For the Garifuna people of coastal Honduras, coming together to cook the foods of their ancestors provides a sense of identity and continuity that transcends borders
The fish, rubbed with garlic and cumin, was frying, and the coconut milk was bubbling on the stove when Mama Nicha walked through the room. "Now it smells like a Garifuna kitchen!" she proclaimed in Spanish. At 75 years old, this tireless community leader presides over a busy household and language school in the seaside city of La Ceiba, Honduras. She was getting ready to teach a lesson to youngsters who were hoping to add English to the Spanish and Garifuna they already spoke.
Dionisia "Mama Nicha" Amaya-Bonilla and her students are Garifuna, descendants of Africans and Native Americans who live, a nation within nations, along the Caribbean coast of Honduras as well as in neighboring Belize, Guatemala, Nicaragua, and, nowadays, several U.S. cities. The most common story of their origins tells of slave ships that sank in the early-17th century, and of the Africans who escaped the wrecks and swam to the island of St. Vincent, there to mix with the indigenous Carib Indians and to thrive for more than 100 years, their numbers reinforced by other escapees of the region's slave plantations.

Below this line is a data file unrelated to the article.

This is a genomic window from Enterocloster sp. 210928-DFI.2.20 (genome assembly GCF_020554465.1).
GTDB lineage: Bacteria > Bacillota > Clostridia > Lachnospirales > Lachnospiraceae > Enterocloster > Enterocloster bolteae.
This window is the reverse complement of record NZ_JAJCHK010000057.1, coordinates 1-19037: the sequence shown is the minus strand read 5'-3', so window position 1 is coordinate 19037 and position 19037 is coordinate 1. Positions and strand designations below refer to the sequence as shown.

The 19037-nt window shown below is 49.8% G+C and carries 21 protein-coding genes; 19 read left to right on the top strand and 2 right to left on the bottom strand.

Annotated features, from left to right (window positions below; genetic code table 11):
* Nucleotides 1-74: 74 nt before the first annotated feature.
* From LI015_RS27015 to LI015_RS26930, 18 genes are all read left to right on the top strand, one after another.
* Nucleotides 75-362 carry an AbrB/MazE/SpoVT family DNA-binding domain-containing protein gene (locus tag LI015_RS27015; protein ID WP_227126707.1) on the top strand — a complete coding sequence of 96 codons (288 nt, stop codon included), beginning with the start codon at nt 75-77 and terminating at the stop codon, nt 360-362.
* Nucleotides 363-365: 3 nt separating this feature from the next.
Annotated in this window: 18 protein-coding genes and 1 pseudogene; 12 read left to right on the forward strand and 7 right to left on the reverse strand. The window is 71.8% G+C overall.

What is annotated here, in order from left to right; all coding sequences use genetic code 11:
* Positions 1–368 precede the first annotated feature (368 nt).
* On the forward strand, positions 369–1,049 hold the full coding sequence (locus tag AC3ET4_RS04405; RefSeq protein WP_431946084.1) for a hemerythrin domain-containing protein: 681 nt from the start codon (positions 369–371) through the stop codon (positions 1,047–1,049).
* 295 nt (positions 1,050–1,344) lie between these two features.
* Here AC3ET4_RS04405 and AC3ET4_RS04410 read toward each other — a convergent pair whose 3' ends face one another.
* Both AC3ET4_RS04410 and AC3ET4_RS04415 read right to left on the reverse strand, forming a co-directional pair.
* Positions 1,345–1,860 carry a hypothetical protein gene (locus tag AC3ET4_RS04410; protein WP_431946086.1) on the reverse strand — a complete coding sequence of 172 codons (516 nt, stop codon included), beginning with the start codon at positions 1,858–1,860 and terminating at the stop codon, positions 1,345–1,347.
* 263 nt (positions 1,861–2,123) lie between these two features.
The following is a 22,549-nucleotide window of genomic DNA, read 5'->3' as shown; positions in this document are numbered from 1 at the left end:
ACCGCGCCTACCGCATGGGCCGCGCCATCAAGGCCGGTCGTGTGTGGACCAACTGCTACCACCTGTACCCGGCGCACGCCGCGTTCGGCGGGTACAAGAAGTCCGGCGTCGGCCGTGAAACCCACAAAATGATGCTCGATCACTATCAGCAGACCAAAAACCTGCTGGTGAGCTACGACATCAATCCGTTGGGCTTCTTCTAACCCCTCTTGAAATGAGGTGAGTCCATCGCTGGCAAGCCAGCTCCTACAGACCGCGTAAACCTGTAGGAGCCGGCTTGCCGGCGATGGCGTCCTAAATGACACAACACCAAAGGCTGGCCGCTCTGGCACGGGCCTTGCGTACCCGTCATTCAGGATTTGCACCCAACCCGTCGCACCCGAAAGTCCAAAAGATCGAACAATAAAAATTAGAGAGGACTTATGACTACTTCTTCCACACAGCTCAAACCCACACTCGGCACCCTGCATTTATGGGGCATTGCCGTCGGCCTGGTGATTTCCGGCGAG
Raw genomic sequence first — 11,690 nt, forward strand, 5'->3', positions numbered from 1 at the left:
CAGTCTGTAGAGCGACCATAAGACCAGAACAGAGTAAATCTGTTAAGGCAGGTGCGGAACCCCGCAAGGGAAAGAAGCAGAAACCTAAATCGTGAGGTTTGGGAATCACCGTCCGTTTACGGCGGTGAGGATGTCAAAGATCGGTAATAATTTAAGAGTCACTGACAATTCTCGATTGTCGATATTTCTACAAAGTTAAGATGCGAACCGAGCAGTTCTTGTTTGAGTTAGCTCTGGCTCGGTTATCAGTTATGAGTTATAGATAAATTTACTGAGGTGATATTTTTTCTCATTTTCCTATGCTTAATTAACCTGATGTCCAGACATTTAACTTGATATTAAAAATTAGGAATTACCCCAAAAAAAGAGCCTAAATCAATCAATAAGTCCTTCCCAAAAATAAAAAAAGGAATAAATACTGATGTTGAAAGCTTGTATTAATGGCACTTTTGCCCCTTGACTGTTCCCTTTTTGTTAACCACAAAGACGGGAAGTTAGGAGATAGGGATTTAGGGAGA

The Garifuna fished; they grew cassava and other Carib crops, as well as colonial imports like plantains, which they used in a dense mash akin to African fufu. They skirmished with the French and the British, resisting subjugation until 1797, when the British defeated them and exiled thousands of Garifuna to the island of Balliceaux. Starvation and illness decimated their numbers. Later that year, survivors were deported to the island of Roatan, off Honduras. From there they migrated to the mainland, eventually spreading out along Central America's Caribbean coast. The Garifuna brought their culture and language with them, living off the bounty of the shore. Though modern times have seen the Garifuna squeezed out of many of their valuable beachfronts, they remain fierce in their identity.
"We were deported from St. Vincent because we refused to be enslaved," Mama Nicha explained to me. "They deported us to nowhere, hoping we'd die. But we didn't. It's been 215 years, and we are still here."
In the kitchen beside Mama Nicha's classroom, her niece, Mirna Martinez, a big woman in a maroon dress and matching headwrap, was deftly cubing cassava and sweet potatoes in the palm of her hand with a dull kitchen knife. I knew the knife was dull because her cooking partner on this day, Robinson Chimilio, complained about it. A young chef in Coke-bottle glasses, Chimilio, like many Garifuna men, often works on cruise ships or abroad. He had arranged the mise-en-place just so for his dish—green banana dumplings called alabundigas, served with meaty turbot steaks in a coconut milk-based sauce. After a while, Martinez set out her tapou, a fish, green banana, and root vegetable stew emboldened with plenty of garlic and crimson achiote paste. We dug in, eating silently, scooping leftovers off of each other's plates, picking fish from the bone with our hands.
"Semeiti weigie, idia?" said my guide and friend, Lina Hortensia Martinez, and then she translated from Garifuna: Our food is delicious, right?